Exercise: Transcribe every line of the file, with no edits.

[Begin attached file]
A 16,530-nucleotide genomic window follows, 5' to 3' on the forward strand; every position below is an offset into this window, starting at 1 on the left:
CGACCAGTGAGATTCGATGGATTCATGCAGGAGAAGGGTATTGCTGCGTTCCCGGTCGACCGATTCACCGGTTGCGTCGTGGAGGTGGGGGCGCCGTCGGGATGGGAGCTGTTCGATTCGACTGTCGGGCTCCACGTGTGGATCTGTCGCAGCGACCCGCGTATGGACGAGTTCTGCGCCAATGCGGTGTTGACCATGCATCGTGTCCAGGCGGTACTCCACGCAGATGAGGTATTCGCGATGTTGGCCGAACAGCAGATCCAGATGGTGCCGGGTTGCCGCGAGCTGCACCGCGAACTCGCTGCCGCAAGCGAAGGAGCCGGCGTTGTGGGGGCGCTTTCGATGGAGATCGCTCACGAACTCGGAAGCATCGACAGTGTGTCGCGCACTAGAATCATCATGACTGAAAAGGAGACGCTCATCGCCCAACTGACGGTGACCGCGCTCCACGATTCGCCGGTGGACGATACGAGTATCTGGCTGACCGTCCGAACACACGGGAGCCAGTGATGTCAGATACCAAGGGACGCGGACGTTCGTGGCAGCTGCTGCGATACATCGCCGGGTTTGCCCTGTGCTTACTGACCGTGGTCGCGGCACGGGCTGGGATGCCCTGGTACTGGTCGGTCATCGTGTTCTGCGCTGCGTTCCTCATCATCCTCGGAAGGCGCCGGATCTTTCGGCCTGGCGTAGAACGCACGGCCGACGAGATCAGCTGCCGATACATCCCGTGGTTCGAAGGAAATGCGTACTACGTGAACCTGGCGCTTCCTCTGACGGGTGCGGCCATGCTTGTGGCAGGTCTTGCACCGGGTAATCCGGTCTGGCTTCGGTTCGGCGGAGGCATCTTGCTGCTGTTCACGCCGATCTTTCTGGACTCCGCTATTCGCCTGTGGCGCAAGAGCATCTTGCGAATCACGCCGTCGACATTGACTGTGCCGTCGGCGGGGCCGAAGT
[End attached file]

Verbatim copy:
A 16,530-nucleotide genomic window follows, 5' to 3' on the forward strand; every position below is an offset into this window, starting at 1 on the left:
CGACCAGTGAGATTCGATGGATTCATGCAGGAGAAGGGTATTGCTGCGTTCCCGGTCGACCGATTCACCGGTTGCGTCGTGGAGGTGGGGGCGCCGTCGGGATGGGAGCTGTTCGATTCGACTGTCGGGCTCCACGTGTGGATCTGTCGCAGCGACCCGCGTATGGACGAGTTCTGCGCCAATGCGGTGTTGACCATGCATCGTGTCCAGGCGGTACTCCACGCAGATGAGGTATTCGCGATGTTGGCCGAACAGCAGATCCAGATGGTGCCGGGTTGCCGCGAGCTGCACCGCGAACTCGCTGCCGCAAGCGAAGGAGCCGGCGTTGTGGGGGCGCTTTCGATGGAGATCGCTCACGAACTCGGAAGCATCGACAGTGTGTCGCGCACTAGAATCATCATGACTGAAAAGGAGACGCTCATCGCCCAACTGACGGTGACCGCGCTCCACGATTCGCCGGTGGACGATACGAGTATCTGGCTGACCGTCCGAACACACGGGAGCCAGTGATGTCAGATACCAAGGGACGCGGACGTTCGTGGCAGCTGCTGCGATACATCGCCGGGTTTGCCCTGTGCTTACTGACCGTGGTCGCGGCACGGGCTGGGATGCCCTGGTACTGGTCGGTCATCGTGTTCTGCGCTGCGTTCCTCATCATCCTCGGAAGGCGCCGGATCTTTCGGCCTGGCGTAGAACGCACGGCCGACGAGATCAGCTGCCGATACATCCCGTGGTTCGAAGGAAATGCGTACTACGTGAACCTGGCGCTTCCTCTGACGGGTGCGGCCATGCTTGTGGCAGGTCTTGCACCGGGTAATCCGGTCTGGCTTCGGTTCGGCGGAGGCATCTTGCTGCTGTTCACGCCGATCTTTCTGGACTCCGCTATTCGCCTGTGGCGCAAGAGCATCTTGCGAATCACGCCGTCGACATTGACTGTGCCGTCGGCGGGGCCGAAGT